Kubernetes v1.17 new feature preview: topology-aware service routing

Hello everyone, I'm roc, from the Tencent Kubernetes Engine (TKE) team. Today I will introduce a new feature of kubernetes in v1.17 that I am involved in: topology-aware service routing.

This article is translated from my Chinese blog post, which received a great response in China and was reposted by many well-known Chinese container technology media accounts.


  • Topological domain: Indicates a certain type of “place” in the cluster, such as node, rack, zone or region etc.
  • endpoint: An ip:port of a kubernetes service, usually the ip:port of a pod.
  • service: kubernetes service resource, associated with a set of endpoints, traffic of access to the service will be forwarded to its’ associated endpoints.


Topology-aware service routing, simply called Service Topology. This feature was originally proposed and designed by Jun Du (@m1093782566). Why design this feature? Imagine that the kubernetes cluster nodes are distributed in different places and the endpoints corresponding to the service are distributed in different nodes. The traditional forwarding strategy will load balance all endpoints and usually forward them with equal probability. When accessing the service, the traffic may be scattered and hit these different places. Although service forwarding is load-balanced, if the endpoints are far away, the network forwarding will have a high latency, which will affect network performance, and in some cases may even pay additional traffic costs. If the service can forward the endpoints nearby, will it be possible to reduce network latency and improve network performance? Yes! And this is exactly the purpose and significance of this feature.

Kubernetes Affinity

The service's nearest forwarding is actually a kind of network affinity, and it tends to forward to the endpoints closer to itself. Prior to this feature, there have been some other affinity designs and implementations in terms of scheduling and storage:

  • Node Affinity: Allows Pods to be scheduled to Nodes that meet certain expectations, such as limiting scheduling to a certain Availability Zone, or requiring nodes to support GPUs. This is considered scheduling affinity, and the scheduling results depend on node attributes.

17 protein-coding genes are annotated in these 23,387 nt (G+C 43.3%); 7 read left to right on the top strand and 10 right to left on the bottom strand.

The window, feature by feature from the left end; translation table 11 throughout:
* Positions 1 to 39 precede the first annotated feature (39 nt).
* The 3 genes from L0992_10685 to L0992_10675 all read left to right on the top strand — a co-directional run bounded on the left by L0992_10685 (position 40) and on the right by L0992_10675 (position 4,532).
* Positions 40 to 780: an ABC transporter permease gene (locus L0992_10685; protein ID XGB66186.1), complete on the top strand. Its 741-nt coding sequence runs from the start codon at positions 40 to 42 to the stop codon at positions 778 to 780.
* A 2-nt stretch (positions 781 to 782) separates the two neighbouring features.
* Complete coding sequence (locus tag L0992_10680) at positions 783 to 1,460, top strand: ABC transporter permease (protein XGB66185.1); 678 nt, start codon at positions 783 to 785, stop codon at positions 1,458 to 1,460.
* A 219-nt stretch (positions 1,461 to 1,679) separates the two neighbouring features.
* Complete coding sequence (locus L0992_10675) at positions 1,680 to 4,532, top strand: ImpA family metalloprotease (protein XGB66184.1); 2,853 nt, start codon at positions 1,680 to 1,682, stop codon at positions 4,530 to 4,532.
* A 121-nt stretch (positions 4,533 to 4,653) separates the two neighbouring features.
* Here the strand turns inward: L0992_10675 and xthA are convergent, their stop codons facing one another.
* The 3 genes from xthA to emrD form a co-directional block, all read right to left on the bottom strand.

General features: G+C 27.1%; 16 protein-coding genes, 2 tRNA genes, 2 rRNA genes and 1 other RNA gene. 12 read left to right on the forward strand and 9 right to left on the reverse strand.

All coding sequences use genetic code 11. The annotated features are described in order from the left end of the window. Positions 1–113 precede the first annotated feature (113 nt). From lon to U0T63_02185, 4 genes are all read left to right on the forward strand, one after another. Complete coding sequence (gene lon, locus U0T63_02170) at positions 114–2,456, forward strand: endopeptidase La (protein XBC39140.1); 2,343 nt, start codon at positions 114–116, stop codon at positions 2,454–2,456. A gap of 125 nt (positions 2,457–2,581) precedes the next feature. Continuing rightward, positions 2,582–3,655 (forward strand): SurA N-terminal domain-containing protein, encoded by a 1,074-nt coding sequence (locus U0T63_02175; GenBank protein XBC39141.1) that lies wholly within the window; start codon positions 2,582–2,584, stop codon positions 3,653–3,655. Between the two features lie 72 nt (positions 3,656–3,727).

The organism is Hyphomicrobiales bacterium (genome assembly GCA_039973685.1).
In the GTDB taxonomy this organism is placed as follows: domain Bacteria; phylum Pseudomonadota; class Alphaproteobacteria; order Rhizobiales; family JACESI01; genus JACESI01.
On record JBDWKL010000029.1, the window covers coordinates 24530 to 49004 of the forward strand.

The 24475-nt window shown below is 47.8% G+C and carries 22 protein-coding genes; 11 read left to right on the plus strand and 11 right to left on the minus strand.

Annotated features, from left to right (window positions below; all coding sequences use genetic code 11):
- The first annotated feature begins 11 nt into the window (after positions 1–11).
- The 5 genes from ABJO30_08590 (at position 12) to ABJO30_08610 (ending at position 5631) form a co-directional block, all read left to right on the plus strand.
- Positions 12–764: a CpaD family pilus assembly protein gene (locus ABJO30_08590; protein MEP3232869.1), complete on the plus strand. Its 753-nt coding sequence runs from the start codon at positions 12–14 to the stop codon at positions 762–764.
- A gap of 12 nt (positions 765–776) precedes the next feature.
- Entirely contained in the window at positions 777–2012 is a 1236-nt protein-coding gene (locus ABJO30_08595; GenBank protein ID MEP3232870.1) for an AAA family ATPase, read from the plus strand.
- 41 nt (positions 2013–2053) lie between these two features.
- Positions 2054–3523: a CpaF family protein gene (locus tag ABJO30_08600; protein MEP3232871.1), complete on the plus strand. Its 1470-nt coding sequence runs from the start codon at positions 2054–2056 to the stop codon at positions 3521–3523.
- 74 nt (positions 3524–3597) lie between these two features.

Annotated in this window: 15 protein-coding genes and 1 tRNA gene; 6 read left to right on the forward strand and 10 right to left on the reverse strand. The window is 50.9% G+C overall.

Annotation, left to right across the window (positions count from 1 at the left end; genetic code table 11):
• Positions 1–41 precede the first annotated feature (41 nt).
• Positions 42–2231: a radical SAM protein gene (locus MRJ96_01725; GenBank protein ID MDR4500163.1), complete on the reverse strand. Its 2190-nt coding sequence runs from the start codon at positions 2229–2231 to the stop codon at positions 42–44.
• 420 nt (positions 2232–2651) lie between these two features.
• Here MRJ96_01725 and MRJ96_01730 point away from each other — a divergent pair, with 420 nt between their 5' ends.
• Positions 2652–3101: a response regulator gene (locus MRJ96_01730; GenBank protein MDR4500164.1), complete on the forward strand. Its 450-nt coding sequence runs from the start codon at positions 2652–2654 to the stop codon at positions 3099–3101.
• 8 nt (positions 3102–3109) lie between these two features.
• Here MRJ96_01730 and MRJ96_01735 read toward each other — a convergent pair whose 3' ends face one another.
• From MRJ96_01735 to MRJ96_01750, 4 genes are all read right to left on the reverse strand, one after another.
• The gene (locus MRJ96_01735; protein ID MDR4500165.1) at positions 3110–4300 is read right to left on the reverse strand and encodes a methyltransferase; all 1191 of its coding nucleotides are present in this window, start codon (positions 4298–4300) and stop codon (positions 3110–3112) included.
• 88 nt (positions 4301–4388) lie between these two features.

• Pod affinity and anti-affinity: Allows pod to be scheduled depends on ther pods. E.g. Let a group of pods to be scheduled to nodes in the same topology domain, or dispersed to nodes in different topology domains. This is also can be considered as scheduling affinity, and the scheduling result depends on other pods.
  • Volume Topology-aware Scheduling: Allows Pods to be scheduled only to nodes that match the topology domain of the storage to which they are bound. This is considered as the affinity of scheduling and storage. The scheduling result depends on the topology domain of the storage.
  • Local Persistent Volume: Let Pod use local data volume, such as high-performance SSD, which is useful in some scenarios that require high IOPS and low latency. It also guarantees that the Pod is always scheduled to the same node, and the data will not lost. This is also can considered as the affinity of scheduling and storage. The scheduling result depends on the node where the storage is located.
  • Topology-Aware Volume Dynamic Provisioning: The Pod is scheduled first, and then the storage is created according to the topology domain of the node that pod been scheduled onto. This can be considered as the affinity between storage and scheduling, and the creation of storage depends on the scheduling result.

However, kubernetes currently does not have an affinity capability on the network side. The new feature of topology-aware service routing can just fill this gap. This feature enables services can be forwarded nearby instead of all endpoints with equal probability forwarding.

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